Not that Guadagnino, O'Connor, and Faist don't offer hints. Forget hints: They're waving big, unmissable semaphore flags. From the first flashback of the players at 18, tumbling into each other's arms and falling on the ground after winning the boys' junior doubles at the U.S. Open, these dudes are obviously close. Precisely how close if left to our imaginations, though we do learn that, as 12-year-olds in boarding school, Patrick taught Art how to masturbate, and their near-tryst with Tashi comes to an early end when the guys can't stop making out with one another, leading the amused girl to state, for the second time, “I'm not a homewrecker.” (I was reminded of Jenna Maroney's classic 30 Rock quote when she calls herself unnecessary and adds, “The last time I said that, I was in a three-way with two of the Backstreet Boys.”)

Josh O'Connor, Zendaya, and Mike Faist in Challengers

Yet whether the guys are sharing secretive glances or Patrick is hungrily devouring a banana, a churro, or a pornographically huge hot dog without breaking eye contact with his pal (when he's not using his foot to scoot Art's chair closer to his), Guadagnino and his actors appear happily willing to let us think that what might be going on actually is going on. Most of Patrick's and Art's rivalry stems from their mutual desire for Tashi, with their game play a close second, and I'm not convinced that either character is gay. (Both actors exude nearly as much ardor for Zendaya as rhey do for each other.) But O'Connor and Faist seem to relish playing the “maybe” behind their relationship, and there's so much love and loathing and, yes, sweat built into their interactions that just about every scene involving the two, particularly when together, is electrifying. Whatever else you think of it, Challengers is definitely one of the horniest of modern (non-porn) movies, and that in itself feels like something to celebrate in these cinematically prudish times.

You may have noticed that I haven't spent much wordage on Zendaya, which may seem surprising given that her involvement is likely the reason we're seeing the film at all. That's mainly because Tashi is more of a catalyst than a character. Make no mistake: Zendaya is every inch a star in Challengers. Even when you don't quite believe her in the role (and in her few scenes on-court, I never once bought her as a tennis pro), she floods the screen with magnetism and drive, and has clearly given dedicated thought to her line readings. It's just that she doesn't have much to do – beyond, that is, micro-managing one boy, and then the other, into being the greatest tennis player in the world, and if that can only happen by toying with their affections, so be it. I admire both Zendaya and Kuritzkes for not making Tashi generically likable; she may, in truth, be the one figure you wind up disliking above all others. Yet based on her purpose in the story, the character remains frustratingly vague. What was her initial transition from player to coach like? Was she resentful or angry? How did she feel when she got pregnant? How does she even feel about being a mother? (On the rare occasions we see Tashi's and Art's five-year-old, the child is either an afterthought or being sweetly hustled off-screen.) Zendaya plays the part with authority and snap, but there are no true dimensions of Tashi to explore, and consequently, it becomes shockingly easy to forget she's around. And not for nothing? Zendaya may glisten, but even on the court, as the surest sign of her Star Power, she never sweats.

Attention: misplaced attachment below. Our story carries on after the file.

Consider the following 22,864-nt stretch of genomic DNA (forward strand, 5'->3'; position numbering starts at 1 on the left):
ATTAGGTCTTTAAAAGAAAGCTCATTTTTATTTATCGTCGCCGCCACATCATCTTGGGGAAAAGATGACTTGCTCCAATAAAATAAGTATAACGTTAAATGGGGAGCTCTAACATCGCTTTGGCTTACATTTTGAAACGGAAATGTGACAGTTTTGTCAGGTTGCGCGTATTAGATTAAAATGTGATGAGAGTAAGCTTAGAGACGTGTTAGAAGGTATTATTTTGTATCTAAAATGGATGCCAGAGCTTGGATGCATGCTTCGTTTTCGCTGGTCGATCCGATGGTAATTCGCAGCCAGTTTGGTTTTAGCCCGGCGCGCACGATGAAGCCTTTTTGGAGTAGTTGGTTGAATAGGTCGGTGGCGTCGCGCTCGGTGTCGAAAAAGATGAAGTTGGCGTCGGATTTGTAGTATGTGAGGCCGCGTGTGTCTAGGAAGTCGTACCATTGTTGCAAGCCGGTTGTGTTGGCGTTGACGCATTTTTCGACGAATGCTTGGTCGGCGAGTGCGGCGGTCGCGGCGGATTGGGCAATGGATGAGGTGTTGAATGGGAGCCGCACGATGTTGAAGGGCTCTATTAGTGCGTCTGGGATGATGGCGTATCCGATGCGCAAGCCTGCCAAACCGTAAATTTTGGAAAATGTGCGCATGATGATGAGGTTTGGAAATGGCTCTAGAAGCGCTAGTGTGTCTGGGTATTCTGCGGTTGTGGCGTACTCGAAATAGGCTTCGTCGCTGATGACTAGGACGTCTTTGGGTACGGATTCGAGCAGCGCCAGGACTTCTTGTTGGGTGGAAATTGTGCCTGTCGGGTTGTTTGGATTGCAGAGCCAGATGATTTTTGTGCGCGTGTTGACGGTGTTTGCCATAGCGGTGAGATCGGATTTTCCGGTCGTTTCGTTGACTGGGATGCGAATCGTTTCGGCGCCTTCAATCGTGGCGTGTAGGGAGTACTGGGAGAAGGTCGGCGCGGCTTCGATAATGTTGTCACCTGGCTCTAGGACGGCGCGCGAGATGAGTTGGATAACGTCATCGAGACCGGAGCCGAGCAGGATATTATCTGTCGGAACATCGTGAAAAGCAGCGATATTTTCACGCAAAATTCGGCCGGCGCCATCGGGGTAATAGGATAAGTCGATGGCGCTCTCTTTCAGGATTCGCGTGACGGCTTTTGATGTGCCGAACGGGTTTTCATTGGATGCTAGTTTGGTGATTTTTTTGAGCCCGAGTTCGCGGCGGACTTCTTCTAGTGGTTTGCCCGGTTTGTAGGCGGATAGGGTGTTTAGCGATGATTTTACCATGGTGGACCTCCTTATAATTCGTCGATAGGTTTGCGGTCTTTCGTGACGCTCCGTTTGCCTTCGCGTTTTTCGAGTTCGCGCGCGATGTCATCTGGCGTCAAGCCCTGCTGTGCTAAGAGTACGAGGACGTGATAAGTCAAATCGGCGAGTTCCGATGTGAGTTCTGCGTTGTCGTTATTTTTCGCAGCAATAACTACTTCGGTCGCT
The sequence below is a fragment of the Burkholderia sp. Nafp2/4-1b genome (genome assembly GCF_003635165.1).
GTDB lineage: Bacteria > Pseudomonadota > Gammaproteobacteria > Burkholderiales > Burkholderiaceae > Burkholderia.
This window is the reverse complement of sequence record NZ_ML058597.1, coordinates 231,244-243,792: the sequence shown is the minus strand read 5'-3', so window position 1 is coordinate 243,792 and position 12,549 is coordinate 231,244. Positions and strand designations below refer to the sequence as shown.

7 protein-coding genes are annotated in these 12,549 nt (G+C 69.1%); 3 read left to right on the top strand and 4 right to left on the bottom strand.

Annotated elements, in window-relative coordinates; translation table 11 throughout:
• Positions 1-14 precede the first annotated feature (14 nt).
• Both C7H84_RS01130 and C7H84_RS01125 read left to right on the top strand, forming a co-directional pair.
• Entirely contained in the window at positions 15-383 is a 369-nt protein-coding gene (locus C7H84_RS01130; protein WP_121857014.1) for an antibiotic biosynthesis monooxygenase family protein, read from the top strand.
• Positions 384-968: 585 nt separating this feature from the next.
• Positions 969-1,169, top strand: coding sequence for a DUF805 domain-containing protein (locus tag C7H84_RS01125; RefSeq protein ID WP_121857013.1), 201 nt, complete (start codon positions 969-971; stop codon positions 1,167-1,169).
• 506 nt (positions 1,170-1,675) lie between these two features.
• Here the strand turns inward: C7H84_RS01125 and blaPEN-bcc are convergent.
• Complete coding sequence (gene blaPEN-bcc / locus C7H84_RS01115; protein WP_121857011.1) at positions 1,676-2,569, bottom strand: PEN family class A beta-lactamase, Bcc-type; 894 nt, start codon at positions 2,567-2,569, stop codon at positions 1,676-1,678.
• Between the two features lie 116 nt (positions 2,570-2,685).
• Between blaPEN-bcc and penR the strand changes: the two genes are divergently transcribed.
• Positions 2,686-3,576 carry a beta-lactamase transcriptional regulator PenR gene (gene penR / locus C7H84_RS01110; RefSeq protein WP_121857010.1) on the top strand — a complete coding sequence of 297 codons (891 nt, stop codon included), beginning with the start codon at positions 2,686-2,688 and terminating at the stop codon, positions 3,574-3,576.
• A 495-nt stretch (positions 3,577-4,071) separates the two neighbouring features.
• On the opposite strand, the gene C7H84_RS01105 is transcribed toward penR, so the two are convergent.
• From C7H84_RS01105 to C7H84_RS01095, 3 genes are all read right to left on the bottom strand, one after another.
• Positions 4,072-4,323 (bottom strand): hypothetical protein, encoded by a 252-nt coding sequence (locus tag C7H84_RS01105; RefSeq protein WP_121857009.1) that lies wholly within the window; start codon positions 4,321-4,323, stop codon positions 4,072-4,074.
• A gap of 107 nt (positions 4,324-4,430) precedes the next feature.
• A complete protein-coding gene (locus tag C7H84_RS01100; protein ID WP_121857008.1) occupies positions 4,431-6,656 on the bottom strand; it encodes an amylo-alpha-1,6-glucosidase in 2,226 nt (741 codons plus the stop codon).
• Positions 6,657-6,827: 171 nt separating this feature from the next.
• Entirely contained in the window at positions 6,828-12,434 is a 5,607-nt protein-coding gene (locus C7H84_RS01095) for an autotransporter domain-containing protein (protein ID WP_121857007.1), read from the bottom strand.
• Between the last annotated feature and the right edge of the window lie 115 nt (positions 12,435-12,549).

Still, Zendaya's radiant presence when cinematographer Sayombhu Mukdeeprom's camera focuses on her can't be ignored, and if the performer inadvertently lowers the emotional heat on much of the film, her co-stars and director appear absolutely delighted to continue cranking it up. I had a fantastic time at Challengers, which, although also his least subtle, might be the most purely pleasurable outing on Guadagnino's résumé. (It's light years more engaging than the two that came before: 2022's Bones & All and 2018's remake of Suspiria.) And if you're one of likely many viewers either confused or enraged by the movie's ending, remember that this is the rare sports flick that doesn't much care about the final score. Not when there's so much drama to be found in scoring.

ensemble members in Unsung Hero


There isn't a long list of actors who have played their own parents on TV and in film – which isn't the same thing as, say, Zoe Perry playing the mother of Young Sheldon's lead after Perry's real-life mom Laurie Metcalf played Sheldon's mom on The Big Bang Theory. Offhand, I can only think of O'Shea Jackson portraying his dad Ice Cube in Straight Outta Compton, and ma-a-aybe Shia LaBeouf offering an alias-ed take on his own dad in Honey Boy. But in the biographical drama Unsung Hero, Joel Smallbone, who directed the film alongside Richard Ramsey, is tasked with playing his actual father David before their stacked clan exploded onto the contemporary-Christian music scene. Attempting to channel one's own parent is a task I think few of us would have the constitution for, and it's to the younger Smallbone's credit that he makes David a touching, believable figure. It's also to his and the movie's considerable credit that this David, despite his fundamental decency, is a bit of a fool and a bit of an asshole, character descriptions you don't ordinarily find in formulaic, inspirational pro-faith dramas.

An origin story, of sorts, for the Grammy-winning singer/songwriter Rebecca St. James and her Grammy-winning siblings Joel and Luke Smallbone of For King & Country, Unsung Hero is more principally involved with their parents David and Helen (Daisy Betts) as they leave their native Australia following music promoter David's unforeseen marketing blunder involving Amy Grant. Off the family goes to Nashville, in the fall of 1991, with two parents, six kids, and a seventh on the way, and the film subsequently details the many hardships and unexpected kindnesses of strangers that follow before Rebecca, at least, hits it big.